We recently connected with Todd Fahnestock and have shared our conversation below.
Todd, appreciate you joining us today. We’d love to hear about the things you feel your parents did right and how those things have impacted your career and life.
My parents were both hugely influential in my chosen life path.
I’ll start with my Dad. He’s the hardest working man I’ve ever met. He’s the guy that, when met with adversity, would growl and curse and fight, but he always found a way to get on top. He showed me that strength and a bulldog tenacity can achieve just about any outcome. Just don’t give up.
He was also an amazing artist who made his living from his talent. I think that’s what inspired me to do the same later on. We moved to Durango from Los Angeles when I was a kid, and he and my mother bought a restaurant called Rosewater’s Deli. His background was in outdoor advertising (painting billboards back when artists, rather than computers, painted billboards), and in the end he wasn’t much of a restaurateur. Almost immediately, my mother took on more and more of the restaurant management and my dad started painting signs on the side. That little side work quickly grew, making more money than the restaurant, and it turned into a lucrative career that shaped the rest of Dad’s professional life.
He was the first person to show me that you can make a living through artistic talent. And though he mostly painted signs for local businesses (that’s where the money was), he was also an amazing pictorial artist. He’d do paintings for his parents from time to time, and I always thought that if he’d dedicated his life to that kind of art, he could have been the next Norman Rockwell.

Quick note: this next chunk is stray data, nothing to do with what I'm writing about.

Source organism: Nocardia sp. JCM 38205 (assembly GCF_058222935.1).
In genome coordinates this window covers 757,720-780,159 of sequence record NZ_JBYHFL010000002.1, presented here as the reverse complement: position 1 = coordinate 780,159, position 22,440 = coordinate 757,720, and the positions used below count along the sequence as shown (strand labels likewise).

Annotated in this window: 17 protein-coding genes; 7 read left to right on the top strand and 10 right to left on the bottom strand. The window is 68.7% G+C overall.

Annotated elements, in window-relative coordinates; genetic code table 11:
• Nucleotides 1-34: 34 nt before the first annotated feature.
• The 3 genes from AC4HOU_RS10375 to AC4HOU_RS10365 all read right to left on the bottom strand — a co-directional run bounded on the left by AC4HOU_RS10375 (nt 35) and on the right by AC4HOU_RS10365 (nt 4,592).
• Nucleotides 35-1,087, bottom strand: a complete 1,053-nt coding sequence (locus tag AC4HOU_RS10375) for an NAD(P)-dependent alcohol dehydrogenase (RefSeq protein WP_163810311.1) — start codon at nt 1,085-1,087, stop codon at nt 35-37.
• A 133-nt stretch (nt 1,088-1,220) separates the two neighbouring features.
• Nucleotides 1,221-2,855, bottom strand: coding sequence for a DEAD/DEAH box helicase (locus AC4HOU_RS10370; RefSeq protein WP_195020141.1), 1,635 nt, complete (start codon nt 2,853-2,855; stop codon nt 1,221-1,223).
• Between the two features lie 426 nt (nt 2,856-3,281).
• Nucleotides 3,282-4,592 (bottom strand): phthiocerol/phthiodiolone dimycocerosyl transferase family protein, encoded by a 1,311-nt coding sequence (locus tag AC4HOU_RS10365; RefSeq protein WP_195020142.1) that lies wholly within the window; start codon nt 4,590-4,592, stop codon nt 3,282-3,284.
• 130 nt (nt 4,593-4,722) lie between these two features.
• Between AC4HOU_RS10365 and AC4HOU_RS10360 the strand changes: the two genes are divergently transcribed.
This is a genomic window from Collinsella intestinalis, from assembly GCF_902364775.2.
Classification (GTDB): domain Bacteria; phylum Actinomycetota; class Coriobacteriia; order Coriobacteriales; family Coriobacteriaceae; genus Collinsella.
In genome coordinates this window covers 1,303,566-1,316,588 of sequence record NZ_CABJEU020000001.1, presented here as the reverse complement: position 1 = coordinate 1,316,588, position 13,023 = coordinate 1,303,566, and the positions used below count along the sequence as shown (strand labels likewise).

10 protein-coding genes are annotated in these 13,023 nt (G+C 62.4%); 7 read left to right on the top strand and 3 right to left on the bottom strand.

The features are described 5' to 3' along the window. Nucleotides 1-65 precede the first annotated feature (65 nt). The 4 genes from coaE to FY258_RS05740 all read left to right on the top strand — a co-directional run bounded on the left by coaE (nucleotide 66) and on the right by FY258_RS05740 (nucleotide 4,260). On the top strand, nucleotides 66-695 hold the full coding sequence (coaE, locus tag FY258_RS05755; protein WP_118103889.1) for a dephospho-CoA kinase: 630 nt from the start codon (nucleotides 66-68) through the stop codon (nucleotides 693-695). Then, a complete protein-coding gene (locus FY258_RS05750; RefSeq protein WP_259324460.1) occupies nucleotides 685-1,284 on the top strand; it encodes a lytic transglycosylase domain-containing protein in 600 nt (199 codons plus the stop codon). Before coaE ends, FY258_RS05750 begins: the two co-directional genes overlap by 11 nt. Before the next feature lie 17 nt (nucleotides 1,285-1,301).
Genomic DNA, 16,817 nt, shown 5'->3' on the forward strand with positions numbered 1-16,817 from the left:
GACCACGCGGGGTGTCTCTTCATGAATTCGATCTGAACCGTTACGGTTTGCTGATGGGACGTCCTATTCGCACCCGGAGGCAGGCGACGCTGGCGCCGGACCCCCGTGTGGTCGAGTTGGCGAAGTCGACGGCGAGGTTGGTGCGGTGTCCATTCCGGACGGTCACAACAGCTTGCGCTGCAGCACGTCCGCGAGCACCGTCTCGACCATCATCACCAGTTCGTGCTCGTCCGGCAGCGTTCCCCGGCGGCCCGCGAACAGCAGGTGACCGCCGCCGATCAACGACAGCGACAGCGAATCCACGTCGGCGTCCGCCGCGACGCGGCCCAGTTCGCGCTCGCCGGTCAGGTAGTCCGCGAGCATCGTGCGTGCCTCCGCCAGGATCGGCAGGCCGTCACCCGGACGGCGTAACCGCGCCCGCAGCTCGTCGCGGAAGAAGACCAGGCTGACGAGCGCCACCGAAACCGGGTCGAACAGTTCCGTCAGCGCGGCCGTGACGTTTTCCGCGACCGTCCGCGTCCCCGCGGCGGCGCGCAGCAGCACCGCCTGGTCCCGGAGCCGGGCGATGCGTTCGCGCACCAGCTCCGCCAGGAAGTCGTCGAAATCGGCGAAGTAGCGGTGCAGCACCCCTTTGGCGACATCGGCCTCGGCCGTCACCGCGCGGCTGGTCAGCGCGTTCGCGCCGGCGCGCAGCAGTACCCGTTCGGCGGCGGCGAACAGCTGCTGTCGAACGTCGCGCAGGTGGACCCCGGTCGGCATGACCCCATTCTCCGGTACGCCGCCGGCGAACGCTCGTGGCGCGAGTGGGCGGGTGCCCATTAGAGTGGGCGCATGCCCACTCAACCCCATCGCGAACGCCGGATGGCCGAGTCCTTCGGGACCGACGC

I think all sons want to be like their Dads when they’re young, and though I didn’t aspire to be a sign painter or a portrait artist (for very long, anyway), I did want to be a creator, an artist of some stripe, for my career. I don’t know if I would have had the courage to pursue my passion for stories if I hadn’t watched my Dad create his own career like that.
Now let’s talk about my Mom. The woman is straight-up magic and was probably the single-most influential person in my young life. When I was fourteen, she and my father divorced, and without a career or marketable skills herself, she navigated a twisty, unlikely path through that time.
We were pretty damned poor during that stretch. We went from a nice house on Florida Mesa when my parents were married to a nice rental house after they divorced to a less-nice apartment and finally to a trailer in a year and a half as we downgraded to fit what Mom could earn.
I remember the first time I ever felt a bone-deep, gasping fear about my future. It happened in that trailer. I was laying on a makeshift bed comprised of a camping pad and two blankets on the floor at the end of the mobile home. I overheard my Mom talking to one of her friends down the thin hallway. She was explaining how she had to sell a piece of furniture (left over from our old house) every month just to make rent on the trailer. That was when I realized we simply couldn’t go on like this. And what did that mean after? In that unknown darkness crouched terror for me. There was a hard stop coming for us, coming soon. And I had no idea what we would do when we couldn’t even afford to live in a trailer anymore.
My mom, however, always had a bright thing to say, no matter how dark it seemed.
“It’s going to be okay,” she said. “You watch. The Universe will provide. We just have to keep our eyes open and take the opportunities we see.”
She pivoted and danced through that frightening time, still parenting and supporting me, my brother, and my little sister. And she always seemed to come up with just enough money to make it through. After my moment of fear in the trailer, I was dazzled by how she always managed to keep going and how, just like she said, everything seemed to turn out all right.
That was magic.